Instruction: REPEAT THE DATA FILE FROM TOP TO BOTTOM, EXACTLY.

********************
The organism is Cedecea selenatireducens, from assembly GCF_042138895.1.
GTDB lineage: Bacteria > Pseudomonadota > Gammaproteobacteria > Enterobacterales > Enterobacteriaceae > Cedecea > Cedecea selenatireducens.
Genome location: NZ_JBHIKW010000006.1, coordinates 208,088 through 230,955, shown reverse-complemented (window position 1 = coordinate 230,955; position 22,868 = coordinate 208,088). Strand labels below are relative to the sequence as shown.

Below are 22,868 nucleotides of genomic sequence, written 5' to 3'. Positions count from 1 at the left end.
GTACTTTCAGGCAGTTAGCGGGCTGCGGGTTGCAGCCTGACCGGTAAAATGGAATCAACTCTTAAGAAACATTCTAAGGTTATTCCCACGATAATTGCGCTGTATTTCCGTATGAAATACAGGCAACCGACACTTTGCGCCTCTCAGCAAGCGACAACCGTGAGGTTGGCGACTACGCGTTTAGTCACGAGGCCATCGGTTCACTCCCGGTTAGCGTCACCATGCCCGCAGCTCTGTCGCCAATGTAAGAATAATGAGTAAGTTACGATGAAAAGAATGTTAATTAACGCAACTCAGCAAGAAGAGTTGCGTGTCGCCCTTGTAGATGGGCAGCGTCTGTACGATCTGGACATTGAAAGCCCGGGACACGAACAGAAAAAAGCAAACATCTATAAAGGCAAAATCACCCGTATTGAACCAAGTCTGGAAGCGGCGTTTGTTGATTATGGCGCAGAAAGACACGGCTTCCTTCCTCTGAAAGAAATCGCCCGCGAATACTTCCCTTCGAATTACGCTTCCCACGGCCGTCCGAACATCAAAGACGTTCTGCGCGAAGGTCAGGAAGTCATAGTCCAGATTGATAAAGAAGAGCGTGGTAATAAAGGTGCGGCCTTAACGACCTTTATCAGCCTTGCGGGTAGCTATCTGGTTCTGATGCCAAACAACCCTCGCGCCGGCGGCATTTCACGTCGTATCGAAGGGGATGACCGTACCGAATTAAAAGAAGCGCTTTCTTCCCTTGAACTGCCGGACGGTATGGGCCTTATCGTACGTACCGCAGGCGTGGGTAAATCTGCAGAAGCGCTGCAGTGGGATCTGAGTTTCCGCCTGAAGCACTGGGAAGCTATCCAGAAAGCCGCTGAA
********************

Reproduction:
The organism is Cedecea selenatireducens, from assembly GCF_042138895.1.
GTDB lineage: Bacteria > Pseudomonadota > Gammaproteobacteria > Enterobacterales > Enterobacteriaceae > Cedecea > Cedecea selenatireducens.
Genome location: NZ_JBHIKW010000006.1, coordinates 208,088 through 230,955, shown reverse-complemented (window position 1 = coordinate 230,955; position 22,868 = coordinate 208,088). Strand labels below are relative to the sequence as shown.

Below are 22,868 nucleotides of genomic sequence, written 5' to 3'. Positions count from 1 at the left end.
GTACTTTCAGGCAGTTAGCGGGCTGCGGGTTGCAGCCTGACCGGTAAAATGGAATCAACTCTTAAGAAACATTCTAAGGTTATTCCCACGATAATTGCGCTGTATTTCCGTATGAAATACAGGCAACCGACACTTTGCGCCTCTCAGCAAGCGACAACCGTGAGGTTGGCGACTACGCGTTTAGTCACGAGGCCATCGGTTCACTCCCGGTTAGCGTCACCATGCCCGCAGCTCTGTCGCCAATGTAAGAATAATGAGTAAGTTACGATGAAAAGAATGTTAATTAACGCAACTCAGCAAGAAGAGTTGCGTGTCGCCCTTGTAGATGGGCAGCGTCTGTACGATCTGGACATTGAAAGCCCGGGACACGAACAGAAAAAAGCAAACATCTATAAAGGCAAAATCACCCGTATTGAACCAAGTCTGGAAGCGGCGTTTGTTGATTATGGCGCAGAAAGACACGGCTTCCTTCCTCTGAAAGAAATCGCCCGCGAATACTTCCCTTCGAATTACGCTTCCCACGGCCGTCCGAACATCAAAGACGTTCTGCGCGAAGGTCAGGAAGTCATAGTCCAGATTGATAAAGAAGAGCGTGGTAATAAAGGTGCGGCCTTAACGACCTTTATCAGCCTTGCGGGTAGCTATCTGGTTCTGATGCCAAACAACCCTCGCGCCGGCGGCATTTCACGTCGTATCGAAGGGGATGACCGTACCGAATTAAAAGAAGCGCTTTCTTCCCTTGAACTGCCGGACGGTATGGGCCTTATCGTACGTACCGCAGGCGTGGGTAAATCTGCAGAAGCGCTGCAGTGGGATCTGAGTTTCCGCCTGAAGCACTGGGAAGCTATCCAGAAAGCCGCTGAA